Written Worlds -- My blog
Christopher is offline   Reply With Quote
Old November 2 2013, 12:02 AM   #178
Melakon
Vice Admiral
 
Melakon's Avatar
 
Location: Unmarked grave, Ekos
Re: Was Roddenberry a Terrible Writer?

Calling TNG Gene's pièce de résistance borders very close to the fan adulation that considered Roddenberry some sort of television god for coming up with Star Trek in the first place, which he unfortunately seemed to believe at times. He'd gotten one series on the air, The Lieutenant, but it only lasted one season. He was desperately trying to put new pilots together and get back on the air to maintain his status as a creator-producer. With Star Trek, he got lucky with the concept and all the people he pulled together who helped flesh it out.

Roddenberry's best work was most likely when he was still hungry.
__________________
Curly: If at first you don't succeed, keep on suckin' til you do succeed.
--Movie Maniacs (1936)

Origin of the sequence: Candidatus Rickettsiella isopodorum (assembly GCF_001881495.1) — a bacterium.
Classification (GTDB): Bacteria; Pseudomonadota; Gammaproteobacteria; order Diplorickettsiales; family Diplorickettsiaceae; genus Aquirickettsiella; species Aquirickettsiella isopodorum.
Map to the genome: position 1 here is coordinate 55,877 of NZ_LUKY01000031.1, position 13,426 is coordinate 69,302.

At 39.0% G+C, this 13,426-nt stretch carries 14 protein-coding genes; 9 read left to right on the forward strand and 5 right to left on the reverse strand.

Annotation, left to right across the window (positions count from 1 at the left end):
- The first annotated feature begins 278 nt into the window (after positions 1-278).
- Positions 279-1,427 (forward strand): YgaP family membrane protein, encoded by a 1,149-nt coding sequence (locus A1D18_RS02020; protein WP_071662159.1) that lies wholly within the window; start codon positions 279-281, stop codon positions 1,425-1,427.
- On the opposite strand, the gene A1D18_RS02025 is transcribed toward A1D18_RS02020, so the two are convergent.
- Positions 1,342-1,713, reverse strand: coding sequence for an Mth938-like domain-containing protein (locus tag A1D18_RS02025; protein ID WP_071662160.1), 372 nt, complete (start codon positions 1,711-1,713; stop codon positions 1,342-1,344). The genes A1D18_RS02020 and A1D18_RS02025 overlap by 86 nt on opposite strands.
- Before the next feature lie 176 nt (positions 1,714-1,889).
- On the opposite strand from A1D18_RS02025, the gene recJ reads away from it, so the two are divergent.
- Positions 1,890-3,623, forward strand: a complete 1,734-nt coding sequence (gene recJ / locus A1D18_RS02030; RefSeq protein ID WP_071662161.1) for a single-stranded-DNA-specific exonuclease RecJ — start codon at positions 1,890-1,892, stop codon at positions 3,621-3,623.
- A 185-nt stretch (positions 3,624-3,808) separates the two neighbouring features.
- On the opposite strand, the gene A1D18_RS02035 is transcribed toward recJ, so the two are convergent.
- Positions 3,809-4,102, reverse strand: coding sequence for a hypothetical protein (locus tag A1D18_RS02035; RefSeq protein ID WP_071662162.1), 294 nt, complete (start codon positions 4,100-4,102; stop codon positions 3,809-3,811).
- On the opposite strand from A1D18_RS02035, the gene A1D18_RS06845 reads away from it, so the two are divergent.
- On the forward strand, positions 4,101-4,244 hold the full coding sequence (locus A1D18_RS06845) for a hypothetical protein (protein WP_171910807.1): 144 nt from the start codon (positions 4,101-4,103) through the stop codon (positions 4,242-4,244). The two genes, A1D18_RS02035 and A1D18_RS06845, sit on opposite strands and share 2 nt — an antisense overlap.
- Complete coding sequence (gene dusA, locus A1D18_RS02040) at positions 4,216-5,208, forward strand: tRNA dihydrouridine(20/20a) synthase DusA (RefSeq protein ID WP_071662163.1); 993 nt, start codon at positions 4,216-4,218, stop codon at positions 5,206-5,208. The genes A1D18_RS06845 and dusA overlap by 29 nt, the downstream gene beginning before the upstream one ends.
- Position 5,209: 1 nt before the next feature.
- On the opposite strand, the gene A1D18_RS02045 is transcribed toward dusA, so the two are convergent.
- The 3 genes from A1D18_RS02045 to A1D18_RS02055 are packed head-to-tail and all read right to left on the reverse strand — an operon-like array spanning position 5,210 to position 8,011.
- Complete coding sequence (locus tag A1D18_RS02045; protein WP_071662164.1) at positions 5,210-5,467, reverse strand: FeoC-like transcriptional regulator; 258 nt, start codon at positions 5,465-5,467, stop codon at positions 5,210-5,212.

Melakon is online now   Reply With Quote
Old November 2 2013, 01:20 AM   #179
Maurice
Vice Admiral
 
Maurice's Avatar
 
Location: Maurice in San Francisco
Re: Was Roddenberry a Terrible Writer?

Closed Caption wrote: View Post
Maurice wrote: View Post
Credits like "A Robert Wise Film" are negotiated and don't prove anything.
The statement in question was that one could hardly call TMP a Robert Wise film. Even just the pro forma basis of going by what was negotiated in credits contradicts the extreme position of hardly.

Furthermore, I don't understand how regarding the assignment of director credit to Wise as something that was earned is incompatible with the notion that Roddenberry was a hands-on producer, another assignment of negotiated credit that was also certainly earned.
My point was that the "a ___film" credit is negotiated. The Directed By credit is the one with weight, since it has the DGA behind it, and they make sure the person who actually directed the film gets credit in the appropriate place.